Tired of Breaking Ice?
Nose pump enables cattle to pump their own water.
Ask any cattleman or woman their favorite part of winter. You can bet thawing water or breaking ice will not make the list. Winter water is a challenge, but a necessity.
Twenty-two years ago, Jim Anderson, a rancher near Rimbey, Alta., Canada, created an innovative water system in which cattle pump water for themselves from shallow wells — water that doesn’t freeze even at -40° F.
His invention uses a simple piston pump, like the old-fashioned well where a person works the handle up and down to lift water. He modified it so cattle could use their nose to push a lever that operates the piston pump by raising and lowering the piston in the cylinder, the same as a handle would do.
“We installed the first one eight years ago and used a backhoe to dig deep enough to have water coming into the hole, and put a culvert into that hole — about 12 feet down — then put gravel around it. We’d drilled holes around the bottom end of the culvert to allow water to come into it,” Alvin Lusk explains. [Photo courtesy Alvin Lusk]
The waterer is a small basin on top of a vertical culvert that goes down far enough to make use of ground water or water from the bottom of a pond or dugout nearby. Water from the pond is piped horizontally underground to the bottom of the culvert, where it then rises to the same level as the pond surface. Anderson explains a road culvert at least 24 inches in diameter is typically used, providing opportunity for ground heat to rise and keep the water pipe in the center warm enough. Any water left in the basin after the cow pumps it and drinks drains back down the pipe to below the frost line, so it never freezes up.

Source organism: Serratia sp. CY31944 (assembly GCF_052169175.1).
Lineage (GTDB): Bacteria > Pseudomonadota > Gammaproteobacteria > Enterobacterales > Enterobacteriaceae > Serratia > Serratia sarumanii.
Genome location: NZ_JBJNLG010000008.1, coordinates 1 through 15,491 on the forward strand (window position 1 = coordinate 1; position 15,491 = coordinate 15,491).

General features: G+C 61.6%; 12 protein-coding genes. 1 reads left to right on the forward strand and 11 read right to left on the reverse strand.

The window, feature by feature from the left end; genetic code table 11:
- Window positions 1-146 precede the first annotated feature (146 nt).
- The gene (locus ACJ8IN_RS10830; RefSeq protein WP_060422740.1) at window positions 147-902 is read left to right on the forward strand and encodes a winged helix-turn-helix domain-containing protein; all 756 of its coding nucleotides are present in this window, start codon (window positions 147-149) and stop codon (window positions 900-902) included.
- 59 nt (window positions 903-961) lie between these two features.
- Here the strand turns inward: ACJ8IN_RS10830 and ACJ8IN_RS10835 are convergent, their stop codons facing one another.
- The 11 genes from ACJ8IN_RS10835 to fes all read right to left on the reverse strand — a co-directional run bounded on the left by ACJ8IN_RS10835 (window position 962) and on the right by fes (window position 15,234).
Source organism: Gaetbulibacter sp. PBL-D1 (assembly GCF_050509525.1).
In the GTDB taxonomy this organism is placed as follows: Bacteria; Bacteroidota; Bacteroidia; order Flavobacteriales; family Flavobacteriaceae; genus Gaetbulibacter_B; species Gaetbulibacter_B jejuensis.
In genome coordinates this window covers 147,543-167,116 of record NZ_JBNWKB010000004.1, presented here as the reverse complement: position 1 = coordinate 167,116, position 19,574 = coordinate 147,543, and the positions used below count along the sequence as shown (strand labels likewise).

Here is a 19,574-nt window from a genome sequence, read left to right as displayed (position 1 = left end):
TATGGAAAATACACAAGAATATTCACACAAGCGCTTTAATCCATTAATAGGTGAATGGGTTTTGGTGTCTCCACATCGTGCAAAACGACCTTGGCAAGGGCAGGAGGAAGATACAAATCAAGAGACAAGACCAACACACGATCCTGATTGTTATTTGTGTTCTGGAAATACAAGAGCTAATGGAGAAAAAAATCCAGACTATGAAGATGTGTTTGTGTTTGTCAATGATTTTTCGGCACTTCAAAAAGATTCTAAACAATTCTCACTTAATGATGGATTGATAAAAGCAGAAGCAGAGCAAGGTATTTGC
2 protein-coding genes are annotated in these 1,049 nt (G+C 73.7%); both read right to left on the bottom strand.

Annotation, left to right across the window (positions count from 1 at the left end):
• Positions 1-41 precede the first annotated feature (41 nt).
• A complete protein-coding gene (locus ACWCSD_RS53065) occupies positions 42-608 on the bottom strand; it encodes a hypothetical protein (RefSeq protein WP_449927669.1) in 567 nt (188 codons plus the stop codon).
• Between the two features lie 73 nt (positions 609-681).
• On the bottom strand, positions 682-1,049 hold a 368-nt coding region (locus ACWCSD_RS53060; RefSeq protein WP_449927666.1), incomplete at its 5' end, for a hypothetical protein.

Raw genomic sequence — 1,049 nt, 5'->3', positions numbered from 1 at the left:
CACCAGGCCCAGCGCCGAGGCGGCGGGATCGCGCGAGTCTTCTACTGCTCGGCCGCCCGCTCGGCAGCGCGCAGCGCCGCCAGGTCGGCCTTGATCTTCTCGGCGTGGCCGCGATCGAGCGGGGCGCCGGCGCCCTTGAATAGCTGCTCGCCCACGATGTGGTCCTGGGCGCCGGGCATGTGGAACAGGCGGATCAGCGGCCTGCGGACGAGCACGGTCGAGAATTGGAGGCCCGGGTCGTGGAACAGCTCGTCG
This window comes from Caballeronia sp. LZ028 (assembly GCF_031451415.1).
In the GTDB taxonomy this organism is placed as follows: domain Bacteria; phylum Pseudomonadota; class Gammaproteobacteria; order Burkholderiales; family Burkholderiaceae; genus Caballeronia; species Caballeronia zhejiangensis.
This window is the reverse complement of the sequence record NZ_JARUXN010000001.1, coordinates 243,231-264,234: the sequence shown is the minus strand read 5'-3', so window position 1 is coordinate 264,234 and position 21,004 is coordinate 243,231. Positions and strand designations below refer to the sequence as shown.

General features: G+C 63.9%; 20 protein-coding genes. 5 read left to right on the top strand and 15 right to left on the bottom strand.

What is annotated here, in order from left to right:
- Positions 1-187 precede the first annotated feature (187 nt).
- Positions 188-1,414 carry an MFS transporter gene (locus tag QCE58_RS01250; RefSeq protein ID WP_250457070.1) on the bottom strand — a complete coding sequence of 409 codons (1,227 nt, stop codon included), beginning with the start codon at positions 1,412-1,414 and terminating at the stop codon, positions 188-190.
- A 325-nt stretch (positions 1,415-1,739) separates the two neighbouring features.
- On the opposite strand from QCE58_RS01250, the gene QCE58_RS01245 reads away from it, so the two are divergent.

Alvin Lusk, manager of agricultural resources at Brigham Young University-Idaho, Rexburg, Idaho, says their cattle facility has two nose pumps. Where they pasture cattle is far enough away from the buildings that they didn’t want to run electricity for pumping or to keep water tanks heated in winter, he says.
“We installed the first one eight years ago and used a backhoe to dig deep enough to have water coming into the hole, and put a culvert into that hole — about 12 feet down — then put gravel around it. We’d drilled holes around the bottom end of the culvert to allow water to come into it,” he explains.
These water sources never freeze. Lusk put two insulated foam boards on the ground and poured a 16-foot-square concrete pad on top of that.
It took a little time to train the cows to use the first one.
“We fenced them into a small area, with just the nose pump for water. When they got thirsty, we’d pump a little by hand. They knew the water was there, and they’d drink it. We’d pump a little more until a few figured it out, and the rest copied them. That first day, we worried whether they’d learn, but they did,” Lusk says.
“This water source allows us to do winter grazing. It’s a pasture where we’d tried many different watering methods, but this worked the best. Once these pumps were put in, there haven’t been any breakdowns or problems — no maintenance required at all. In earlier years the cattle were drinking from the river, and we had to chop ice every day.”
While a foolproof water source in winter, it’s also nice in the summer because now the cattle can be kept out of the river, says Lusk. “We don’t have to worry about them damaging the riverbank or getting manure in the river.”
With the second nose pump, water is provided for winter grazing on corn.
“We don’t have to depend on electricity, wind or sunshine for solar power. This works all the time. Sometimes there will be a little ice around it on really cold days, but it still works,” he says.
Editor’s note: Heather Smith Thomas is a cattlewoman and freelance writer from Salmon, Idaho. Lead photo by Jim Anderson.